Time for a non-fiction book, I know I don’t read many, the last one I did read was Voyage of the Beagle. This book I’m about to review isn’t a part of Challenge 2020 (I promise I’m still getting through that though)!
This is a book like no other – about a strong, determined and independent woman and how her work and her legacy lives on now in protecting the lives of mountain gorillas. This is the story of Dian Fossey and the mountain gorillas of Africa.
I’ve never read her book ‘Gorillas in the Mist’ but I’m going to treat this book as prequel to it. We learn about Dian and how she decided to leave her life behind to go to Rwanda and study the gorillas.
Before Fossey’s work, gorillas were viewed as brutes – violent and human killers. She dispelled these myths. She spent day after day patiently waiting until the gorillas accepted her presence, until they hugged her and loved her like she loved and admired them.
She named the gorillas, much as Jane Goodall named the chimpanzees. From Uncle Bert to Aunt Florrie, her favourite was one called Digit. Digit was unfortunately brutally murdered by poachers – his hands and head removed by poachers. This was one death that Dian never seemed to recover from. She spent more and more time on her own and spiralled into a terrible depression.
Along the way, she lost love, she compromised friendships and risked her life on more than one occasion in order to protect the Gorillas. She fought poachers and anyone else who threatened the lives of the gorillas that she loved. She protected them from zoo collectors and local bureaucracies too.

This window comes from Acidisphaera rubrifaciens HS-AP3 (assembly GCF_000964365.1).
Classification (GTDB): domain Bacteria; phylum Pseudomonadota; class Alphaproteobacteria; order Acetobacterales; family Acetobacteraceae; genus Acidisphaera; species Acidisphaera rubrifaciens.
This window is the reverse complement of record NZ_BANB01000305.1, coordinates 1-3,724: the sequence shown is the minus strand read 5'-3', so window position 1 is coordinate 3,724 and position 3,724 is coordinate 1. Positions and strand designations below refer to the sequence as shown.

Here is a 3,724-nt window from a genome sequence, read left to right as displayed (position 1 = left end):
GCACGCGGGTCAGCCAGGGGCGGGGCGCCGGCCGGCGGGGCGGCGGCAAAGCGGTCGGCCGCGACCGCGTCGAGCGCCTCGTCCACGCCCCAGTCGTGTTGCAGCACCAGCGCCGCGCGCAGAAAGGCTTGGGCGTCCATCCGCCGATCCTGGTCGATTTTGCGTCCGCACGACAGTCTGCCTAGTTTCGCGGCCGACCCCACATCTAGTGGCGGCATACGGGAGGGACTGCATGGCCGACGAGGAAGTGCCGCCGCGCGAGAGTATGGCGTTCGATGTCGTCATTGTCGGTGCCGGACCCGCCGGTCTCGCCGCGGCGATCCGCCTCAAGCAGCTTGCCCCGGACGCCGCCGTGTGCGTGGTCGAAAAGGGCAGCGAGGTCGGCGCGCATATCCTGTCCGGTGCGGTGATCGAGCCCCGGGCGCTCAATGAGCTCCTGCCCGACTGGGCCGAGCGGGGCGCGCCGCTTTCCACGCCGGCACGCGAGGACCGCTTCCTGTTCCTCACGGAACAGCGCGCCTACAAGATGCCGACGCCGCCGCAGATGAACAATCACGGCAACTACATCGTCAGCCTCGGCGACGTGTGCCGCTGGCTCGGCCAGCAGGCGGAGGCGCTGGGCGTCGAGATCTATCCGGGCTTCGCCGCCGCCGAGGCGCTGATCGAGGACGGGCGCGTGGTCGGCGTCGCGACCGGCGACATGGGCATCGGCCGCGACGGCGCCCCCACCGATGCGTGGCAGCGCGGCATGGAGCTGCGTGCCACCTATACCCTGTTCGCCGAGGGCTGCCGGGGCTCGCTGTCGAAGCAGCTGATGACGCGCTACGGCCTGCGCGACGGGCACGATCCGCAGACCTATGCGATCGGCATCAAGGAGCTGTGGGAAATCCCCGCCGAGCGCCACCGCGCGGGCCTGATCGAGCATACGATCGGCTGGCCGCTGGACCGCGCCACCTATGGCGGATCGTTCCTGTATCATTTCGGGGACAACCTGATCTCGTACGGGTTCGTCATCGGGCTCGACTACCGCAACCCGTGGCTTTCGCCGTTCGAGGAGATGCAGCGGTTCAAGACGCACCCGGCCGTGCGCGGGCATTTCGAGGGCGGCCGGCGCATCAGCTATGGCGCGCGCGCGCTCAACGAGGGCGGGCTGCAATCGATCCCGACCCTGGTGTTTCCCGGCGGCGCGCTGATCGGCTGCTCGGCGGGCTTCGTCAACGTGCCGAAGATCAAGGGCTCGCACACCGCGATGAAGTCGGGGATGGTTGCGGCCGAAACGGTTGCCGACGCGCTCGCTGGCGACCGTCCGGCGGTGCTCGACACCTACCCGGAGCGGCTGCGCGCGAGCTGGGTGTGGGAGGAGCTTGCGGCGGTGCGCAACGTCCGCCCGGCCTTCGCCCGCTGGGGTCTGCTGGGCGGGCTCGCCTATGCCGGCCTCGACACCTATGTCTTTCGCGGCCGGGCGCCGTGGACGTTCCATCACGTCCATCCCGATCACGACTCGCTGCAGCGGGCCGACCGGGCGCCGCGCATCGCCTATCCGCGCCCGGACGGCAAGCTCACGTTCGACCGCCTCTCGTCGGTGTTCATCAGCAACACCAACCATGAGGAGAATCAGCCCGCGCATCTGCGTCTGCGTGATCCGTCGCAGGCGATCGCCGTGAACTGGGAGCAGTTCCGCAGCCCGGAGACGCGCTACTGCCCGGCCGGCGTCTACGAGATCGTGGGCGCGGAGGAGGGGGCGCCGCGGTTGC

She let gorillas rule her life, work and her heart and ultimately, in the forests of Rwanda, surrounded by the countless people she protected the gorillas from, she was brutally murdered in a machete attack. To this day, they never discovered the true killer and probably they never will as just after her death the Rwandan genocide began and probably most of evidence was lost then. Dian, along with all of the gorillas that died when she was studying them, are buried together, at Karisoke Research Station. The word ‘Nyiramachabelli’ is at the top of the grave stone meaning – the lone woman of the forest.’
This book isn’t for the faint hearted. Yes it is fascinating and interesting but it is also heart breaking and shocking. There are photos of gorillas that have been murdered. There are also photos of Dian with the gorillas and you an see this is where she was happiest.
Dian’s legacy lives on. Today there are 880 mountain gorillas in Rwanda…up from the 280 gorillas that were alive when Dian died. There is also the Dian Fossey Gorilla Fund set up in her honour. It was originally known as the Digit fund in remembrance of her favourite gorilla known as Digit and was set up by Dian Fossey with the aim of financing her anti poaching patrols and the prevention of further poaching.
To this day, you can still travel up the mountains, juts like Fossey did. On my bucket list is the Dian Fossey Hike. Here you trek up the mountain, you may see wildlife such as gorillas, elephants and birds and you arrive at the ruins of Dian Fossey’s camp and hut and visit the graves of Dian and her gorillas.
You can buy this gorgeous book off Amazon now.
I will end this with what is written on her gravestone because it is perfect.
“Nyiramachabelli’ No one loved gorillas more. Rest in peach, dear friend. Eternally protected in this scared ground for you are home where you belong.”– Dian Fossey, 1932-1985
I would 100% recommend this book! I can’t wait for you to read it! She is an inspiration to all and one of my personal heroes. Someone close to me asked if I could pick someone, alive or dead, to have dinner with, who would I pick – Dian was one of mine!
Until next time,